Install the app

Install this application on your home screen for quick and easy access when you’re on the go.

Just tap Share then “Add to Home Screen”

ECPR Virtual General Conference 2020

The Parliamentary Professionalization in Switzerland and its Impact on the Professional Profile of Swiss MPs

Political Sociology
Andrea Pilotti
Université de Lausanne
Andrea Pilotti
Université de Lausanne

In Switzerland, the compensation of MPs, which is key to the professionalization of the parliamentary office (Borchert 2008), remained purely symbolic for a very long time, due to the importance of the “militia” principle. According to this principle, the responsibilities of Swiss MPs are conceived as a service to the community, performed in an honorary capacity, and thus as not warranting the payment of a genuine compensation. This view remained very much dominant until at least the 1970s–1980s (Wiesli 2003; Pilotti 2017). During the last thirty years, Switzerland has undergone a process of parliamentary professionalization. However, when compared to other Western countries, parliamentary professionalization in Switzerland not only lags behind and is unfinished but also remains contested by a segment of the economic right and, since the early 1990s also by the nationalist right (i.e. the Swiss People’s Party, SVP).

Based on the typology of legislators developed by Cotta and Best (2000: 524), our analysis will demonstrate that the weak professionalization among the Swiss parliamentary elites has facilitated the persistence of the figure of the dignitary and delayed the transition to the figure of the professional politician. When compared to other European countries, the professional profile of Swiss MPs throughout the 20th century is characterized, on the one hand, by a strong domination of lawyers, entrepreneurs and farmers. On the other hand, the presence of public employees instead remains very low, while it is predominant in other European countries (Cotta and Tavares de Almeida 2007).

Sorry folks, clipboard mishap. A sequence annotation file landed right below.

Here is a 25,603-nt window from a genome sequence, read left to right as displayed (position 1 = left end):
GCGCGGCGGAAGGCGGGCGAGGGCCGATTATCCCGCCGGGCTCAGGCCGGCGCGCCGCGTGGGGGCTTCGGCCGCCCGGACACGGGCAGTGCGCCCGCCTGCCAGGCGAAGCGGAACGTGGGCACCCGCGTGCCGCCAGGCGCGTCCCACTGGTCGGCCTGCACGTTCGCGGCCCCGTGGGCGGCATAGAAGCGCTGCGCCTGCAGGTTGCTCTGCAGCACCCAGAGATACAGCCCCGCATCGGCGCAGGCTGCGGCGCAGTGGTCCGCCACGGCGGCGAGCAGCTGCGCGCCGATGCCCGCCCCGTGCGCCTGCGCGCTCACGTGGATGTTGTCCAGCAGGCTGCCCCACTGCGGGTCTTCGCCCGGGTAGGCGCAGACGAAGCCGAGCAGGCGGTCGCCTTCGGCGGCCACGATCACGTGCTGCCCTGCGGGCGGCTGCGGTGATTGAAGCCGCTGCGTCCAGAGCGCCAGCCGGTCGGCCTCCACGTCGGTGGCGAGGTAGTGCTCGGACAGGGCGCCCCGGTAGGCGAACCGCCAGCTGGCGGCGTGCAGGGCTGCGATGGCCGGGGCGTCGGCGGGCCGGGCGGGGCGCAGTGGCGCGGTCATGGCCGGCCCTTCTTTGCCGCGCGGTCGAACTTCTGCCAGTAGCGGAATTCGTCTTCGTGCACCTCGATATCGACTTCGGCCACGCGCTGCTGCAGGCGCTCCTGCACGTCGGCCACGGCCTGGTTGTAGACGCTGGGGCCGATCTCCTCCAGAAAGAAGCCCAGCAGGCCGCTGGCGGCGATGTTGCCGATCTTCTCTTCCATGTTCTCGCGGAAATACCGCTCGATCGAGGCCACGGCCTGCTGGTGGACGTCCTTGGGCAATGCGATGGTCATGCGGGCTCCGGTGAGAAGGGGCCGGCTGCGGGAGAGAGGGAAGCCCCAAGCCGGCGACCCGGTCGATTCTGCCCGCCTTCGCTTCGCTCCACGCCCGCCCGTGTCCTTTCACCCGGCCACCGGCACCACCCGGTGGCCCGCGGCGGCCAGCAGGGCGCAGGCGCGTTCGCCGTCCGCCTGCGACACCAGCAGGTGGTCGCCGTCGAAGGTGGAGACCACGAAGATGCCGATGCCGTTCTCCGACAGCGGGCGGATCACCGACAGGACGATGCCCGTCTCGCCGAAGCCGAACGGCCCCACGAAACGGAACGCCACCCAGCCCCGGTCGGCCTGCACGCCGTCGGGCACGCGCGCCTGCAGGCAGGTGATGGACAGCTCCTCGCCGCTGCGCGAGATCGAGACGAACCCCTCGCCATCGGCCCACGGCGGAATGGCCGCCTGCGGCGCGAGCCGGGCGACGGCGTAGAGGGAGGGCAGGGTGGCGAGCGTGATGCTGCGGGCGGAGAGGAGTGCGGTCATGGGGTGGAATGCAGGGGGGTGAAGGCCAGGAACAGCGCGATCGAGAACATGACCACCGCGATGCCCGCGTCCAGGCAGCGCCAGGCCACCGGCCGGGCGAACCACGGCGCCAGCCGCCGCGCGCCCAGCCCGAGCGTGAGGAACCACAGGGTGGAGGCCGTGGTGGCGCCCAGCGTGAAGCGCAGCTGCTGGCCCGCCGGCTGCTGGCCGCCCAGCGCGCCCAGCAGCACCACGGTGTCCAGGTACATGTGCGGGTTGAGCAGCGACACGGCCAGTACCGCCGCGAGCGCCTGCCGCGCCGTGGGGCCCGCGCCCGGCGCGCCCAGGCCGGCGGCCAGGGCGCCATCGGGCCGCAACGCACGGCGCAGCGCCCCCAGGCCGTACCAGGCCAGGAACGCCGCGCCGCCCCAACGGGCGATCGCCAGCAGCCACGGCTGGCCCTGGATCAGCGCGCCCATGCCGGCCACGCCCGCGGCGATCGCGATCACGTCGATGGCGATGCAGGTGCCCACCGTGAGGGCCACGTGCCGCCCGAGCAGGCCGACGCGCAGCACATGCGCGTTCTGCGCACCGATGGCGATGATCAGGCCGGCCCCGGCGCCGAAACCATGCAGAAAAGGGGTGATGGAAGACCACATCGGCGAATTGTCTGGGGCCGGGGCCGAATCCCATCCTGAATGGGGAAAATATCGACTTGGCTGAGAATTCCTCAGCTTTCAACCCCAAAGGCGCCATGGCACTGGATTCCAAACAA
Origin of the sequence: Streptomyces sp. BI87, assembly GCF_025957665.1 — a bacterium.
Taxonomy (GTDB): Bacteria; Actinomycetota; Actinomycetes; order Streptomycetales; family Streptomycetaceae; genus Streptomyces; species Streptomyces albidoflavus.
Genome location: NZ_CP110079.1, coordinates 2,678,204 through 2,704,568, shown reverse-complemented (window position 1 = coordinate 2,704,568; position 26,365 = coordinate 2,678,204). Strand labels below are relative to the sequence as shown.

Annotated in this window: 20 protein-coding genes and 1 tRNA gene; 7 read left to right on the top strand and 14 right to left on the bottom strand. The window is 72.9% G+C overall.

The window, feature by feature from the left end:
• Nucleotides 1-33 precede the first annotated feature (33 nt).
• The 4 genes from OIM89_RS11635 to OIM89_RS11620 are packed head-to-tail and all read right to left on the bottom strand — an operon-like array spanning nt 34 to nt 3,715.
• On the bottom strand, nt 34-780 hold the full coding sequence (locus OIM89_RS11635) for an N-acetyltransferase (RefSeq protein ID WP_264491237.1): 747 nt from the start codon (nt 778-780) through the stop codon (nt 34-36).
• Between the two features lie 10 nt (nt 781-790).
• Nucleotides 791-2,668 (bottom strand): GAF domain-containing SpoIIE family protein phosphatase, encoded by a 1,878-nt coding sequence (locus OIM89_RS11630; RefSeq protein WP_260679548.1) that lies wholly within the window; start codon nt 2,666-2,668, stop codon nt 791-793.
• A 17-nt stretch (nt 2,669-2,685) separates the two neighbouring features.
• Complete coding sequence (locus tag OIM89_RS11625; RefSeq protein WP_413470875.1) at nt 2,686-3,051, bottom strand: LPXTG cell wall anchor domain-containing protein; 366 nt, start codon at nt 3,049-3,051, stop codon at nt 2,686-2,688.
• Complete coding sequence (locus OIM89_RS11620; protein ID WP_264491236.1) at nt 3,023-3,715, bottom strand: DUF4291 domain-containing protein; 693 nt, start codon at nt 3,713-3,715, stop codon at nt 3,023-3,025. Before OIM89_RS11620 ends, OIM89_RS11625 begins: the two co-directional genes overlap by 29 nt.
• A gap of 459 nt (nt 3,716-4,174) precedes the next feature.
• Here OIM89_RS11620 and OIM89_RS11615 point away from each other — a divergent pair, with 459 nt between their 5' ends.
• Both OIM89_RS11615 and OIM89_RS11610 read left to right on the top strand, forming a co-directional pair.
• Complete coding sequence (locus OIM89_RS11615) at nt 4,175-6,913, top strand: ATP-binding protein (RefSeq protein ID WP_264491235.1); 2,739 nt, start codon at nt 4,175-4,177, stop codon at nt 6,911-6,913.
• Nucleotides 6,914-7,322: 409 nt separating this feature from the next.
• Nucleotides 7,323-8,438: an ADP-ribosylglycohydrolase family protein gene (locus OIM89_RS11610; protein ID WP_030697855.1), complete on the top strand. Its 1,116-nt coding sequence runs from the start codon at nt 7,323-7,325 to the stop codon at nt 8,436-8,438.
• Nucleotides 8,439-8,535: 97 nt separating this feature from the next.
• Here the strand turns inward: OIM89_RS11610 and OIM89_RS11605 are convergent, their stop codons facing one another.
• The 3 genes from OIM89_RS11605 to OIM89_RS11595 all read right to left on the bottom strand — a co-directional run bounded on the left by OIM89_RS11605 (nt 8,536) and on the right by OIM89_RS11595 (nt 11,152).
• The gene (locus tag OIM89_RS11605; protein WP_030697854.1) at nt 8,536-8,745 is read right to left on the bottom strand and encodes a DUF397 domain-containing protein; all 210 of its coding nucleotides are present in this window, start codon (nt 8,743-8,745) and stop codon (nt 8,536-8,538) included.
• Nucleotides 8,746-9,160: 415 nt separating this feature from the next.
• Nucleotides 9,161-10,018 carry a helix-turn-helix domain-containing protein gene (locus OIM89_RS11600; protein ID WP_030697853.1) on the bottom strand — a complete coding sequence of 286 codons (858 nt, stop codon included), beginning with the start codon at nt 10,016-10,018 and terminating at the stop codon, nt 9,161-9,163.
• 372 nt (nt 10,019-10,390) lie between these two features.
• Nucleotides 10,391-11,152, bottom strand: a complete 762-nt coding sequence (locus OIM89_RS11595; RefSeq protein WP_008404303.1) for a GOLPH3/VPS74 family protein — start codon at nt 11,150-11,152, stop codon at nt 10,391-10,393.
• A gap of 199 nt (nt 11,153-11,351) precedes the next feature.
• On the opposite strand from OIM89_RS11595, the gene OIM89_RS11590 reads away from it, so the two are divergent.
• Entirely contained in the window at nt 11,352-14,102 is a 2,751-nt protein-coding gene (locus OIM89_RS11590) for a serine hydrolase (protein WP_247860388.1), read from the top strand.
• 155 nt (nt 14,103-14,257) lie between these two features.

Borchert, Jens (2008), “Political Professionalism and Representative Democracy: Common History, Irresolvable Linkage and Inherent Tensions”, in Palonen Kari, Pulkkinen Tuija and Rosales José Maria (eds.), The Ashgate Research Companion to the Politics of Democratization in Europe. Concepts and Histories, Surrey, Ashgate: 267-283.
Cotta, Maurizio and Best Heinrich (2000), “Between Professionalization and Democratization: A Synoptic View on the Making of the European Representative”, in Best Heinrich and Cotta Maurizo (eds.), Parliamentary Representatives in Europe 1848–2000. Legislative Recruitment and Careers in Eleven European Countries, Oxford, Oxford University Press: 493-526.
Cotta, Maurizio and Tavares de Almeida Pedro (2007), “From Servants of the State to Elected Representatives: Public Sector Background among Members of Parliament”, in Cotta Maurizio and Best Heinrich (eds.), Democratic Representation in Europe. Diversity, Change, and Convergence, Oxford, Oxford University Press: 51-76.
Pilotti, Andrea (2017), Entre démocratisation et professionnalisation : le Parlement suisse et ses membres de 1910 à 2016, Zurich and Geneva, Seismo.
Wiesli, Reto (2003), “Switzerland: The Militia Myth and Incomplete Professionalization”, in Borchert Jens and Zeiss Jürgen (eds.), The Political Class in Advanced Democracies, Oxford, Oxford University Press: 374-392.

Share this page